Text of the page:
Of course, this isn’t to say that Zelda, in all her geeky ambition, has completely abandoned performance. She has been a member of Culturally Yours (“a cappella with soul”) since her freshmen year and this fall made her debut as the new lead singer for the campus’s only Afro-Beat all-star group, Sensemayà. This, she finds, has been a pretty interesting change of pace.

Music—almost as much as acting—has always been a major part of her life. I remember pulling all-nighters in the Mathey computer cluster my sophomore year and hearing the sporadic sound of timid fingers on a keyboard come floating down the dining-hall-stank corridor. Sometimes I’d even catch snatches of a voice singing certain fragments with a tone as sweet as honey but often faint as a mosquito’s buzz. Upon further inspection, I’d find a sleepy-eyed Zelda crouched over a piano, making notations on a score. She would be writing songs. However, her musical talents aren’t merely restricted to vocals; she has played the jazz saxophone since high school and sometimes studies the Juilliard School homepage in wistful moments of contemplating what-could-might-been. Her favorite artists include John Coltrane, Chick Caria, and Earth, Wind, and Fire.

“Jazz,” she claims, “is where my heart and soul throbs.”

According to Zelda, acting was the result of one big accident. Her Dad, a professional tennis instructor, took Zelda, at the tender age of two, to the 1988 U.S. Open, where she was discovered by an agent who literally tripped over her.

“I remember it so well,” Zelda said. “I was just being my normal, old hyperactive self, and playing on the fence or whatever and just sort of fell back into her. She talked to me for a little bit apparently told my parents, ‘This little girls got something.”

Within a year, Zelda was doing commercials for Burger King and Life Cereal; she then spent five seasons on Sesame Street. It was right off of Sesame Street that Spike Lee plucked little Zelda up for the lead role of Troy in Crooklyn, billing her as “Introducing Zelda Harris.” A year or two after Crooklyn, Zelda played Maretha in the Emmy-nominated TV-movie adaptation of The Piano Lesson and Jessi in The Baby Sitters Club. Since then, she’s made over a dozen television appearances, including Law & Order and the short-lived ABC family series Second Noah, in which she starred as the adopted black daughter of a zookeeper. Fond memories include being peed on by a boa constrictor.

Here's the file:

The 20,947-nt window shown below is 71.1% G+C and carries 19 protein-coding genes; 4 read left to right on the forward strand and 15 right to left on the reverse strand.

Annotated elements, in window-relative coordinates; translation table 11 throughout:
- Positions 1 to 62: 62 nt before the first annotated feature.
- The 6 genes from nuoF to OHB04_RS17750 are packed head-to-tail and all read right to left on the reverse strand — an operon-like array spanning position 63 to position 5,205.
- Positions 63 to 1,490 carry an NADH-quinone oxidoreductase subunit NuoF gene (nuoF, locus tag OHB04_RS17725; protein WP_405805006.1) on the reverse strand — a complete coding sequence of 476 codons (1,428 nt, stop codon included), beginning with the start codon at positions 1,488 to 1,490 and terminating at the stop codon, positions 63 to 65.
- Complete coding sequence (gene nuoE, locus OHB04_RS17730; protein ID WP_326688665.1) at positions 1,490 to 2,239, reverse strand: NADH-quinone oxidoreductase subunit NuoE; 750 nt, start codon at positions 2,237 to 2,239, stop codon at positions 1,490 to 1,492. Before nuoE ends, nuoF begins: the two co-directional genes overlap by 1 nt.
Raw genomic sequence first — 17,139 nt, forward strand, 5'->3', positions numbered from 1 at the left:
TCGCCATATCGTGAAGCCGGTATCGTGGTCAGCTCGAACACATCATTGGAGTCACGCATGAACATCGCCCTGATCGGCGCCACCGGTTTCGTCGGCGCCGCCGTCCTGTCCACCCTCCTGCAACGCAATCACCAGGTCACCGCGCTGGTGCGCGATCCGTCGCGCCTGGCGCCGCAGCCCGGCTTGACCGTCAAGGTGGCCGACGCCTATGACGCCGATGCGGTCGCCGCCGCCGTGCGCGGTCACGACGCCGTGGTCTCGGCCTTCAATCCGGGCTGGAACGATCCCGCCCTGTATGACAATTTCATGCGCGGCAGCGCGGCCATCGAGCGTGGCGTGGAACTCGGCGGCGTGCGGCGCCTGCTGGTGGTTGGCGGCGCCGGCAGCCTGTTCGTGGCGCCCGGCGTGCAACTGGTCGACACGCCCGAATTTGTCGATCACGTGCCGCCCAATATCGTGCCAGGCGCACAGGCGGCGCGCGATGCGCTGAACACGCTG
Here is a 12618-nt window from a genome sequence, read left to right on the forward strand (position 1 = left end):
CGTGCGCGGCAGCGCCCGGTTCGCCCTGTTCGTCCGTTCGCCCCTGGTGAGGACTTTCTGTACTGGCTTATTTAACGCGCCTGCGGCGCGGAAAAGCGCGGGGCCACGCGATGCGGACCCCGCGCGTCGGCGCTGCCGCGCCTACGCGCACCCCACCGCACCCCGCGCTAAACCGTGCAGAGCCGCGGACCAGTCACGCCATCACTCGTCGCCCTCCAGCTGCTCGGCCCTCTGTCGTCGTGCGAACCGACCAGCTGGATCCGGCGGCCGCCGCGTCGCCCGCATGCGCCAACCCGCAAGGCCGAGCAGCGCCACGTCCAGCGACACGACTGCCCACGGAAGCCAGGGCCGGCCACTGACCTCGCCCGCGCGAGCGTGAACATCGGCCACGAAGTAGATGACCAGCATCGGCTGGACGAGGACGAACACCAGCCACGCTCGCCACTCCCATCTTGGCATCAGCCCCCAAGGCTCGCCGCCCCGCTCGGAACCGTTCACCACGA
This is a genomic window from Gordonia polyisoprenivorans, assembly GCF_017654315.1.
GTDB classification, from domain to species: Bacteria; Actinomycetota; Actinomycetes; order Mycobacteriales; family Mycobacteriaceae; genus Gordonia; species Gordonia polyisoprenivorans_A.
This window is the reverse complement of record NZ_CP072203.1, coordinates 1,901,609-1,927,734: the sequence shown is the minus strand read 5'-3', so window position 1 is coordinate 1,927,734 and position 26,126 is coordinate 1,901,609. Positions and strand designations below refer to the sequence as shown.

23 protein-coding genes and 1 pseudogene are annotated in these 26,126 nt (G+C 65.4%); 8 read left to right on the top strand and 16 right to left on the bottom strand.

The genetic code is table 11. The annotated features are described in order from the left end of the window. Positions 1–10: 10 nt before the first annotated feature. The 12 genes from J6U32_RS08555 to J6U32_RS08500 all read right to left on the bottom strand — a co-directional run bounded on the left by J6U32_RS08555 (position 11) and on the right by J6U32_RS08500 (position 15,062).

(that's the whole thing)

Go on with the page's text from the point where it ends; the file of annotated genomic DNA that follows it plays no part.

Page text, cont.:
“It was so gross,” she recalled, half-grimacing half-chuckling. “It was all over me. Have you ever tried to stop and think about how a boa constrictor pees? I remember to turning to the girl next to me and being like, ‘Um, hey. I think your perfume expired.’”

Though the list of her TV work stretches on a little father than her screen credits, she says she “prefers film,” but she admits that it is fairly difficult for a young African-American woman to find work that doesn’t border on disgraceful. “More often than not,” she remarked with a sort of bemusement, “I find myself getting called in to read for female crooks/prostitutes between the ages of fifteen and seventeen who may or may not be pregnant, may or may not have been involved in a robbery, and who are probably meeting their father for the first time.”

It doesn’t help that the pool of young black screen actresses is fairly limited. “We all know each other,” Zelda said. The one person Zelda runs into the most—and to whom she has probably lost the most roles—is Vanessa Lee Chester of Harriet the Spy and Lost World: Jurassic Park II fame. In the latter, Chester played Jeff Goldblum’s mysteriously African-American daughter.

In spite of the fact that she’s taking a break away from it all “for college,” Zelda is still offered decent work from time to time. “Sometimes things can be good… things that inspire you to bring life to it. You just sort of have to be careful and be on the look out.”

Coming to college as opposed to jumping straight into an acting career was an easy choice. “Being in the thick of [show business], Zelda said, “can really take the joy out of it. It comes to a point where you just have to walk away.”

Zelda is happy to have the freedom to be “taking academic and intellectual risks” at this point in her life. “I just wanted to be a normal kid with a normal college experience,” she said, “you know?” Sometimes people recognize her, sometimes people don’t. Of all of things she’s done, people are most likely to remember her for her work in Crooklyn, which is weird, because, to her, that was ages ago. “It’s awkward,” Zelda told me. “I mean, it’s like: Yes, I really love eight year-old me, too.”